Totally in my head right now. My cultural studies Master's will be comparing this to Girls
There was a modest 60s mod revival in London which got some press. It seems very logical.
How do you get tough, working class kids to wear polka dot cravats? British neckwear maker Tootal inadvertently pulled this off in the 1960s when mods and mod offshoot subcultures tucked silky puffs of foulard into their jackets and shirts before going to see the Small Faces melt faces or to battle with rockers. A centuries old company, Tootal specialized in furnishings like ties, cravats, and scarves. They provided scarves to Royal Air Force pilots in World War II (like the gaunt pilot pictured), but the path from there to the necks of the mods isn’t totally clear. The RAF roundel likewise went from the wings of Hawker Hurricanes to the backs of fishtail parkas. In the postwar period, Tootal shifted primarily to synthetic fabrics like polyester and rayon. At the time, these were considered technologically advanced fabrics rather than just cheap substitutes for more precious materials like silk. Tootal wares were marketed as good value: affordable, durable, and washable at home (even the ties).
The mods who Vespa’d into the spotlight in the mid-60s, and the suedeheads who followed in the 1970s, were very discerning about having the “correct” gear, and they considered Tootal ace. I’m not British, but a guy named Nigel (pictured in the bottom photo) told me that Tootal was the “Go to brand. Nothing else would do.” Fringed scarves were worn tied around the neck and tucked into macs or crombie coats (which makes natural sense—see photo of Terence Stamp from 1968), or even Levis jackets or fishtail parkas. Preferred patterns were polka dots (white on wine or navy—often coordinated to your favorite football club’s colors) or paisley, in tones not too different from what high end makers like Drake’s work with today (Daniel Craig wears a Drake’s scarf in the photo above).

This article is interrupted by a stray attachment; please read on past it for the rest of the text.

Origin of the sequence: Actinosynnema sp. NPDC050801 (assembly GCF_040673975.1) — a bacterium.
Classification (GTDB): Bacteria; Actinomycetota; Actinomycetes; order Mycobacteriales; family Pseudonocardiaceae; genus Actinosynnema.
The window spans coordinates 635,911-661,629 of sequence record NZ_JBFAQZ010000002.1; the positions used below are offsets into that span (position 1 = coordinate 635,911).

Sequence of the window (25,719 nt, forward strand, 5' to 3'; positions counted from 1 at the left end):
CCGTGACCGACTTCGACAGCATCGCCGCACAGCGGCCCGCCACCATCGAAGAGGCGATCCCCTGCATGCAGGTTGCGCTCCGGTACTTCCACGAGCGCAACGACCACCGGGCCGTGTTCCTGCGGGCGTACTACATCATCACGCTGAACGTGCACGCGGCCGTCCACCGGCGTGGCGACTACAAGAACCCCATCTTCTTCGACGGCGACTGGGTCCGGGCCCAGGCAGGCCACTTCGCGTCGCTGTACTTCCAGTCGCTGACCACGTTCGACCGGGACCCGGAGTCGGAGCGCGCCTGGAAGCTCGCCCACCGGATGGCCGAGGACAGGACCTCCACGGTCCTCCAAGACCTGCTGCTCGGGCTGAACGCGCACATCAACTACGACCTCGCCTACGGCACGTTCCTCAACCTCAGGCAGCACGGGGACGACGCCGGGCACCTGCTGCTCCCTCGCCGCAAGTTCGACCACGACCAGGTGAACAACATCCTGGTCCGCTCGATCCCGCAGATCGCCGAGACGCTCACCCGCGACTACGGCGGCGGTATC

Whether you’re a mod revivalist or just a guy who appreciates the velveteen touch of a dandy scarf, silk is a worthy choice. Naturally, for really cold weather, you want a warm wool or cashmere scarves, but silk is a great option for chilly temperatures. Silk or silk substitutes provide a textural contrast with tweeds and other “dry,” matte fabrics, and can add color to otherwise neutral toned, olive and khaki-heavy ensembles. I like to wear them less formally, with a leather bomber or Barbour jacket, but silk scarves are great with heavy wool coats, too.
Vintage or New?
Tootal scarves are quite common on the vintage market, and their durability and washability mean they’re often in decent shape even if quite old. The company currently makes a higher end product in all silk, although many mod die-hards prefer vintage versions. The 1960s models came in varying qualities denoted by color-coded labels (green label, black label, etc.); but for the most part, if it’s still around, it’s wearable. Other options for new scarves include British companies like Peckham Rye (which has courted the mod market) or Jump the Gun, or trad shops like Ben Silver or J. Press. Note that size also affects wearability—a large, very broad scarf will be more at home with a chesterfield coat than a short jacket.